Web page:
- Program Areas
- Installation Energy and Water
- Environmental Restoration
- Munitions Response
- Resource Conservation and Resiliency
- Weapons Systems and Platforms
Investigating Efficient Tar Management for Deployable Waste-to-Energy Systems
Patrick Scott | Lockheed Martin
The primary objective of this project was to develop fundamental methods to maximize delivery of usable waste chemical energy to the combustion chamber of an internal combustion engine (ICE) in the simplest and most robust method possible. The work is novel in that it evaluated potential delivery of the chemical energy to the engine via the liquid fuel injection system as captured tars in addition to the traditional gas phase as syngas. The delivered chemical energy must: be combustible in the engine, not foul air and gas intakes, and not corrode or foul fuel injection systems. This work looked at pilot-scale production of tars and evaluated plasma and catalytic cracking of the tars to the minimal extent possible (to benzene, toluene, and xylene as opposed to hydrogen and carbon monoxide) to allow ICE utilization.
Waste materials and biomass are potentially a valuable energy resource if they can be gasified and the products combusted in electricity generation. Co-produced tars and gas cleanup have hindered utilization and reduced conversion efficiency. This study used an updraft gasifier to generate a tar rich gas stream and then attempted to evaluate plasma and catalytic reformation of the tars in a pilot plant configuration to make a higher percent of the tars usable as fuel. The feedstock used was a blend of wood chips, paper, plastic (halide free), and dry dog food. Gas was sampled at several process steps with techniques that allowed analytical and gravimetric analysis of the gas and tar stream. The sampling techniques simulated a scrubber using methyl chloroform, isopropyl alcohol, and a renewable JP-8 (R8) engine fuel as the working fluid in impinger tubes. The purpose of the simulated scrubber aspect of this work was to investigate capture of the tars in a fluid that could later be burned via the liquid fuel injection system of existing generator sets to enable maximum conversion of the waste to electricity. The captured gas and tar liquids were analyzed using gas chromatography (GC), flame ionization detection (FID), thermal conductivity detection (TCD), and mass spectroscopy (MS). The non-volatile constituents were evaluated for total mass. The numbers of experiments performed were limited due to the difficulty in getting the numerous systems and sampling systems to work together for the first time.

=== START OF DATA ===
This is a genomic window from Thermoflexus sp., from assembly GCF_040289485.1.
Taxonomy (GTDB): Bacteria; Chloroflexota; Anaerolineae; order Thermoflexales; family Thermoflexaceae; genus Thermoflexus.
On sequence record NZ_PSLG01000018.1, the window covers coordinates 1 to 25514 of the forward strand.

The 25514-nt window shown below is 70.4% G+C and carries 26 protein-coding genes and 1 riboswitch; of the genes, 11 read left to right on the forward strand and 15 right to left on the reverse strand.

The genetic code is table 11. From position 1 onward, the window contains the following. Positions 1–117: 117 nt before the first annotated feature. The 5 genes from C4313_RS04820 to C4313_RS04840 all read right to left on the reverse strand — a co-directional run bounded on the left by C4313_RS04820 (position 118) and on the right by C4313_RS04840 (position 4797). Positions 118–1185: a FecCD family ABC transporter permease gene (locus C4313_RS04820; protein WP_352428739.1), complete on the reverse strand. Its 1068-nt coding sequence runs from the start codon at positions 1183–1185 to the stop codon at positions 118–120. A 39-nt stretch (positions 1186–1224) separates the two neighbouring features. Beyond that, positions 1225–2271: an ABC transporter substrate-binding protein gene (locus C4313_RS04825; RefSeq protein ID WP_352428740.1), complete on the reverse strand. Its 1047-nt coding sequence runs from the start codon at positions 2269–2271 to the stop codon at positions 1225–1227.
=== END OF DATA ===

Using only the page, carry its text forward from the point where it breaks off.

The gasification system, tar cracking experiments, and analytical techniques were put in place and shown to perform as expected to some degree. Hydrogen was produced by the gasifier at 16% maximum concentration (10% average); carbon monoxide was produced at 6% maximum and 4% average. Tar was generated from the gasifier at a minimum concentration of 150 g/m3. It is estimated that the usable portion of this tar is more than 100 g/m3. The tar was decreased by the catalyst experiment but was not used to generate statistically significant data due to technical startup problems that consumed time and funding availability. The plasma system had flow and arc instability problems coupled with a hard failure (melted insulator) but did show a decrease in hydrogen, carbon monoxide, and methane concentration in the limited data obtained. The plasma system has been repaired and is functional, but meaningful data has not yet been generated. Scrubbing with R8 removed all aromatic and heavy tar from the syngas. An amber ~30 carbon long straight alkane material was found running out from the flare that is mostly soluble in R8, implying the soluble portion would be an acceptable engine fuel additive and significant energy source depending on the amount of plastic in the waste stream.
Converting waste to energy cleanly and efficiently through gasification has long been desired to address waste disposal incineration limitations and exposures while providing an energy source at forward operating bases (FOBs). This project determined that a plasma or catalytic reactor system is probably too complex for a FOB waste to energy system and the focus for future work should fall back to the simplest method of getting the waste energy into the engine. This is likely gas scrubbing with a fuel, filtration of the fuel, then passing the fuel and the cleaned gas to the engine. With the data from this project, researchers can narrow down a design for a successful waste to energy unit for FOBs.